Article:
Less than a month after the shooting, Michael J. Satz, who was then the Broward County state attorney, said he would seek the death penalty. He cited seven aggravating factors that he said could make Mr. Cruz eligible for execution under Florida law, including that Mr. Cruz “knowingly created a great risk of death to many persons” and that the crime was “especially heinous, atrocious or cruel.”
Following the guilty plea, a jury will determine whether the prosecution has proved those points and, if so, weigh them against mitigating factors offered by the defense, which could include details of Mr. Cruz’s mental health history and his level of remorse. The defense will also have to decide whether Mr. Cruz should testify in front of the jury.
Sarah Anne Mourer, a lawyer in Miami Shores who has worked on a variety of death penalty cases, said pleading guilty before a trial allowed Mr. Cruz’s lawyers to make a consistent argument to jurors, rather than trying to prove his innocence at trial and making a much different case during the penalty phase. Ms. Mourer said the proceeding would probably include testimony from behavioral experts, the families of the victims and, perhaps, relatives of Mr. Cruz’s or other people who knew him.
“What a jury cares about, and what will move them toward feeling that this guy is a human being and they don’t want to kill him,” Ms. Mourer said, is a demonstration of a “kernel of humanity” that jurors could weigh against the magnitude of his crimes.
The judge will then make a final decision after the jury makes its recommendation.
The separate case involving Mr. Cruz’s fight with the sheriff’s deputy dates back to November 2018, when Mr. Cruz assaulted the officer and grabbed his electroshock weapon while being held in a Fort Lauderdale jail.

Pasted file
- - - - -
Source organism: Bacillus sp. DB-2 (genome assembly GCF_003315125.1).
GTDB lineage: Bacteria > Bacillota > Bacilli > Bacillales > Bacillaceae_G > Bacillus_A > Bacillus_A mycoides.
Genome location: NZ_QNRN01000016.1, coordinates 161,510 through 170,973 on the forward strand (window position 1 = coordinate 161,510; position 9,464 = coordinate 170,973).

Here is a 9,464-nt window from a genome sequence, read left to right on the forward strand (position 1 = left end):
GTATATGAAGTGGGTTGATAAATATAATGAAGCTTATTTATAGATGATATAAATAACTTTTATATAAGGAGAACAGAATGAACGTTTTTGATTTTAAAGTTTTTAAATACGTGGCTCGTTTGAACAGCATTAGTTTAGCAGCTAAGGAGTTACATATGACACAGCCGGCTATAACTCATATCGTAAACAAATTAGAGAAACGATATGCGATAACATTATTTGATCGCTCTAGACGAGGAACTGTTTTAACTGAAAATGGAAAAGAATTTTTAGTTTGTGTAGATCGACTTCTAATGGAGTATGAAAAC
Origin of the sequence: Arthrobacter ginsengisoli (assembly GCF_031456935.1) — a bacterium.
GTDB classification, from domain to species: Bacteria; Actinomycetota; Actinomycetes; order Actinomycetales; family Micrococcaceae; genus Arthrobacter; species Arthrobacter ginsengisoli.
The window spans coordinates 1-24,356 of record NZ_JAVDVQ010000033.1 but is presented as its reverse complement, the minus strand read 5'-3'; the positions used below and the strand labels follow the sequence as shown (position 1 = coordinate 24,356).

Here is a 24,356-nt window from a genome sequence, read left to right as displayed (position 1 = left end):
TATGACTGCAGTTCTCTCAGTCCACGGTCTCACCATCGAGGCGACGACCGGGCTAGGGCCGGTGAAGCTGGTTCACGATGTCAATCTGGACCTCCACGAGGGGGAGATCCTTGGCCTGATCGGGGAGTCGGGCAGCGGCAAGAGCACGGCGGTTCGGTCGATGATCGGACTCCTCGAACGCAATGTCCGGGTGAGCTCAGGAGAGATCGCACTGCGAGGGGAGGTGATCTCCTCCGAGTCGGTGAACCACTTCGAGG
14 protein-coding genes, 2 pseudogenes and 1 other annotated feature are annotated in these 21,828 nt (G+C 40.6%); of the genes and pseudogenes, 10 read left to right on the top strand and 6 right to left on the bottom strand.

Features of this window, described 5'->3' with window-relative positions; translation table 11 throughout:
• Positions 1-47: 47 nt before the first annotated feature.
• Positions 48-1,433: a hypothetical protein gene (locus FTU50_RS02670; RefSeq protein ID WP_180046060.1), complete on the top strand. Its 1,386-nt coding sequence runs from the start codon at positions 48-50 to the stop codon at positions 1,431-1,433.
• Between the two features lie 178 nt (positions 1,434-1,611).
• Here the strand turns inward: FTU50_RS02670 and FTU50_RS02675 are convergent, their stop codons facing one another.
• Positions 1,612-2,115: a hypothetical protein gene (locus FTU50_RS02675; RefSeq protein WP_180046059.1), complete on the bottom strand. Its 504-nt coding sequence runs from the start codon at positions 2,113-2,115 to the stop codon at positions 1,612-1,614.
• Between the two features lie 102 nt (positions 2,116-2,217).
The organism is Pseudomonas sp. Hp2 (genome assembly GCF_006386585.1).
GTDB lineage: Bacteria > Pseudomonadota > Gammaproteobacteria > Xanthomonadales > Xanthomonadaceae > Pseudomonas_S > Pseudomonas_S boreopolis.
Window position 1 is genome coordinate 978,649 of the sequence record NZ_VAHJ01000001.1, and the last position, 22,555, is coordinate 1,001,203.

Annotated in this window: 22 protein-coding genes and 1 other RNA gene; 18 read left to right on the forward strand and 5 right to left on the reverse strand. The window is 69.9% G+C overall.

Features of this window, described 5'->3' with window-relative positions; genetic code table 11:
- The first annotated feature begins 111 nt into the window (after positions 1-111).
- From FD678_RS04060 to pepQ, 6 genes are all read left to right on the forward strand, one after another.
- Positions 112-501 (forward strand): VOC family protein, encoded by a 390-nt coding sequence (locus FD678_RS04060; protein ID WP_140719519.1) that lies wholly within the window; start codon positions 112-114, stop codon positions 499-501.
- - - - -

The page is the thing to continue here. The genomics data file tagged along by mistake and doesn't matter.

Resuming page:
After Sgt. Raymond Beltran told Mr. Cruz to “not drag his sandals on the ground,” according to an affidavit, Mr. Cruz made an obscene gesture and “rushed” him and “struck him in the face.” The two men ended up on the ground, the affidavit said. Video shows that Mr. Cruz was on top of Sergeant Beltran at one point, punching him in the head several times, according to the affidavit.
Sergeant Beltran sat in the courtroom on Friday as Mr. Cruz pleaded guilty to the charges and agreed to prosecutors’ account of how the incident transpired.
Mr. Cruz had been scheduled to face trial on those charges next week, but the jury selection in that case was rocky, a sign of how difficult it would be to try Mr. Cruz in a region still traumatized by the Parkland attack.
Several prospective jurors cried after seeing Mr. Cruz for the first time earlier this month, and Mr. Cruz himself began to sob in front of the jurors. His lawyers tried to give him colored pencils in what they said was an effort to calm him down, but the judge ordered that they be taken away after prosecutors accused his lawyers of using the pencils as props to make him appear mentally unstable.
Long before the shooting at the school, Mr. Cruz’s behavior had provoked concern from school officials. In 2016, Mr. Cruz told another student that he had a gun at home and was thinking of using it, prompting two guidance counselors and a sheriff’s deputy at the high school to conclude that he should be forcibly committed for psychiatric evaluation, according to mental health records that were obtained by The New York Times.
But Mr. Cruz appears never to have been institutionalized despite making threats to himself and others, cutting his arms with a pencil sharpener and claiming he had drunk gasoline in a possible attempt to kill himself, all in a five-day period in September 2016.
The revelation that school officials considered trying to commit Mr. Cruz in 2016 appeared to be another in a string of missed opportunities to deal with the troubled young man.